Jurisdictional delegates remember Florida Conference ‘saints’



e-Review Florida United Methodist News Service
      
 

Jurisdictional delegates remember Florida Conference ‘saints’

July 18, 2008   News media contact: Tita Parham* 
800-282-8011  
tparham@flumc.org    Orlando {0884}

An e-Review Feature
By Tita Parham

LAKE JUNALUSKA, N.C. — The main focus of the 2008 Southeastern Jurisdictional Conference was the election of a bishop to serve the jurisdiction and episcopal assignments.

It was also a time to recognize the lives and ministries of bishops who have died since the last jurisdictional conference.

Bishop Earl G. Hunt Jr. Photo #08-0931.

One of those bishops was retired Bishop Earl G. Hunt Jr., who served the Florida Conference as its episcopal leader from 1980 to 1988. He was one of five bishops whose lives were celebrated. Edith Knox, wife of retired Bishop J. Lloyd Knox, who resides in Lakeland, was one of six bishops’ spouses remembered.

“We have gathered here to celebrate those who have faithfully served through the years,” said Bishop Michael Watson, episcopal leader of the South Georgia Area, July 17 during the morning session. “Today, we pray for those who have shared ministry with us, who have run with patience the race and now reside with you (God).”

Following the reading of each name, retired and active bishops offered a tribute for each bishop celebrated.

Speaking in memory of Hunt, who died March 26, 2005, retired Bishop Richard C. Looney said Hunt “was larger than life.”

Looney said the bishop’s voice, vocation, mind and spirit spoke of the “extraordinary” and his exceptional leadership began during his youth in Johnson City, Tenn., where he was born Sept. 14, 1918.

Retired Bishop Richard C. Looney, episcopal director of the Foundation for Evangelism, pays tribute to Bishop Earl G. Hunt Jr., former bishop of the Florida Area, during the service of remembrance July 17 at the 2008 Southeastern Jurisdictional Conference. Photo by Tim McDaniel. Photo #08-0932. For longer description see photo gallery.

Looney said Hunt, who was admitted on trial in the Holston Conference in 1942 and ordained elder in full connection in 1945, became a “very efficient pastor.” Looney said Hunt was known for his “incessant pastoral visiting.”

“It was reported,” Looney said, that Hunt made typically “no less than 2,000 pastoral calls” each year.

Looney said Hunt was elected a bishop in the Southeastern Jurisdiction in 1964 at the age of 46, one of the youngest bishops in Methodism. He served the episcopacy for 24 years in the Charlotte, Nashville and Florida areas.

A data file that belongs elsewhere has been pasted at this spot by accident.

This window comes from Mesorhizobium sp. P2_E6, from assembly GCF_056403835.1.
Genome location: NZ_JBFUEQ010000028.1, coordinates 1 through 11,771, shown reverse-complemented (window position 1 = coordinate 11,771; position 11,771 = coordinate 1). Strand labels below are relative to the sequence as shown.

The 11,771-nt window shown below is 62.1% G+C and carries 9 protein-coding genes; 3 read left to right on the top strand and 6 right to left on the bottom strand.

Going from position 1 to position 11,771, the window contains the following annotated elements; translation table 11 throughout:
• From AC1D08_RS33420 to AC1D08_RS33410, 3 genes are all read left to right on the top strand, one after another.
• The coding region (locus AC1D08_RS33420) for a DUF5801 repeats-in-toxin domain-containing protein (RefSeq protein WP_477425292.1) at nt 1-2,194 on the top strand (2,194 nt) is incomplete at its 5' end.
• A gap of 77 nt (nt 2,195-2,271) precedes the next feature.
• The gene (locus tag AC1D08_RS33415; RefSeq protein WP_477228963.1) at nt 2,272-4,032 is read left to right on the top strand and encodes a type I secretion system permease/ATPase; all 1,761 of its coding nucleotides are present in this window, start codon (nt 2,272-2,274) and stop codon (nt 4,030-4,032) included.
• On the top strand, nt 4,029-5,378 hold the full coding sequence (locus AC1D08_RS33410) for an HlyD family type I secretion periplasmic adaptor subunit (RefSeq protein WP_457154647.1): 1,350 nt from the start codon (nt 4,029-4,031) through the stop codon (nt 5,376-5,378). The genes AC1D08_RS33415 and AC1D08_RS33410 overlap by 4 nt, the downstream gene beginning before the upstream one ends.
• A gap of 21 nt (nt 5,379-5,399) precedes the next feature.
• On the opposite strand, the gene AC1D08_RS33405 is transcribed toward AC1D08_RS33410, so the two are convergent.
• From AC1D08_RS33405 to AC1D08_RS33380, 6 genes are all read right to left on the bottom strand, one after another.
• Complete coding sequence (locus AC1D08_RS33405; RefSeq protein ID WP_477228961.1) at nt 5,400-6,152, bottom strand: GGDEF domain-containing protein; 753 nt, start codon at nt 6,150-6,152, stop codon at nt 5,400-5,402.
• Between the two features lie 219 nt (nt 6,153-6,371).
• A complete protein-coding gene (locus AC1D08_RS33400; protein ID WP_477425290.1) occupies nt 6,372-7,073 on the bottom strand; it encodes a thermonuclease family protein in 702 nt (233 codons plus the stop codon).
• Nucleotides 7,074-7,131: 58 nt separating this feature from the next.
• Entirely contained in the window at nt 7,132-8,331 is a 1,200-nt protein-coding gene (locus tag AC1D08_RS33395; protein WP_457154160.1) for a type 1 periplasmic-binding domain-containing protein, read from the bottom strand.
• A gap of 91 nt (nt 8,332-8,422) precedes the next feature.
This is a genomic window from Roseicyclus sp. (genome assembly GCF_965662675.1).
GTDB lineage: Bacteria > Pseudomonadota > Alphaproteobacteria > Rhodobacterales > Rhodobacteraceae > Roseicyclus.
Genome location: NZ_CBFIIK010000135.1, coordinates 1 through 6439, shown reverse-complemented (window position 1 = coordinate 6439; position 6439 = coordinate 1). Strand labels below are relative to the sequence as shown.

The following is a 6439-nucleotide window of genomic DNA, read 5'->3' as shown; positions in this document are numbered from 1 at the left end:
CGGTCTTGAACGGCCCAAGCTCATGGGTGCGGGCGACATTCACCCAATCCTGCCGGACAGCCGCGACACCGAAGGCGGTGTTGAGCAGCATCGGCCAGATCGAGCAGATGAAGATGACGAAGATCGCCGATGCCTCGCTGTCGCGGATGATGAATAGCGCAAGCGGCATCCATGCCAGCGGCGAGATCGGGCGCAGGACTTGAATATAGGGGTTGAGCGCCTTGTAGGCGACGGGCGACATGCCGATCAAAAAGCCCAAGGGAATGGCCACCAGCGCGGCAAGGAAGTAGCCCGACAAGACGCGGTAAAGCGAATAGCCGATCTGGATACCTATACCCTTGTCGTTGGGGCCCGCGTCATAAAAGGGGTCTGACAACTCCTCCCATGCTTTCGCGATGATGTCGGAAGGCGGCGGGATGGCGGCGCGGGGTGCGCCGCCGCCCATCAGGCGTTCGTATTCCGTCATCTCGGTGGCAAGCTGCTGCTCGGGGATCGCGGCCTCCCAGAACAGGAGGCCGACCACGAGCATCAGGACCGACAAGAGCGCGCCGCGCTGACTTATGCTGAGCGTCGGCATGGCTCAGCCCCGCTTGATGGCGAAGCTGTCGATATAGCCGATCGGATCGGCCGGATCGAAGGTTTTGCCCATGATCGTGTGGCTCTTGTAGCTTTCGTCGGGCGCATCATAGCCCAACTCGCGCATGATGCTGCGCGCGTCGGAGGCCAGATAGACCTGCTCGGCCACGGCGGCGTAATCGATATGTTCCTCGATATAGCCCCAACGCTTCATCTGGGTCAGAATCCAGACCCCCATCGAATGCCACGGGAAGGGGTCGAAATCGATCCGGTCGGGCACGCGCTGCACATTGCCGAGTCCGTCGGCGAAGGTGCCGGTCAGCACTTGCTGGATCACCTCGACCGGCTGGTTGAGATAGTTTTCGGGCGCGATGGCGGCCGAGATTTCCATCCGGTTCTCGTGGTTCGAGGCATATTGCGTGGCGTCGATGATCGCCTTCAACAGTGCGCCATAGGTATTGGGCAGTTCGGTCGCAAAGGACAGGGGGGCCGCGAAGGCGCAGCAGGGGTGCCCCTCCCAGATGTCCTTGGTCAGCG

During his ministry Hunt appointed the first African-American district superintendent in the Southeastern Jurisdiction and served as both president of the Council of Bishops and the Foundation for Evangelism, where Looney serves as episcopal director. Hunt was also chairman of Our Theological Task, a doctrinal statement adopted by the General Conference in 1988 and included in The Book of Discipline of The United Methodist Church.

Looney said Hunt was “one of those rare people who could bridge the ideological and theological divisions in the church.”

While serving as bishop in Florida, Hunt appointed Bishop Charlene Kammerer, now epsicopal leader of the Virginia Annual Conference, as the first woman district superintendent in the Florida Conference.

Of all Hunt’s characteristics, Looney said, the bishop was best known as a preacher and teacher. Looney said he told Hunt “it would be worth dying early” if Hunt would do his eulogy.

Concluding his tribute, Looney said, “We give thanks for this big man of large heart and significant persona.”

Partner in ministry

Recognizing that bishops need the support and ministry of their spouses for the ministry to which they are called, delegates also remembered the spouses of bishops who have died during the quadrennium.

Edith Laney Strawn Knox, wife of retired Bishop J. Lloyd Knox, elected bishop in 1984, was among them. She died May 20 in St. Petersburg, Fla.

Knox served with her husband in Cuba and Argentina as a missionary with the General Board of Global Ministries, during his episcopal leadership of the Birmingham and (former) Atlanta areas, and while he served as interim bishop of the Florida Area during the illness of Bishop Cornelius L. Henderson and bishop after Henderson’s death in 2000. The couple also served churches in West Palm Beach, Tampa, DeLand, Miami and St. Petersburg, Fla., and the former Miami District where the bishop served as superintendent.

Following the service or remembrance, delegates were urged by Watson to “go forth and be the saints of God.”

New bishop elected

Bishops in The United Methodist Church in the United States are elected and assigned every four years at five concurrent Jurisdictional Conferences. At the morning session the jurisdiction elected the Rev. Dr. Paul Leeland from the North Carolina Annual Conference as bishop to replace Bishop J. Lawrence McCleskey of the Western North Carolina Conference, who is retiring at the end of this quadrennium.

Following the election, the jurisdictional episcopal committee began its work to determine episcopal assignments, which will be announced in the evening July 18.

The Southeastern Jurisdiction runs from Kentucky and Virginia, then east of the Mississippi River to include Georgia, Tennessee, the Carolinas, Florida, Alabama and Mississippi. There are 13 annual conferences in the Southeastern Jurisdiction with 13 bishops. In the United States, there are 50 active bishops; worldwide, there are 69.

A full listing of episcopal assignments in the Southeastern Jurisdiction is available at http://www.flumc.org by clicking on the SEJ button.

Diana Herchig contributed to this report.
 
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*Parham is managing editor of e-Review Florida United Methodist News Service.




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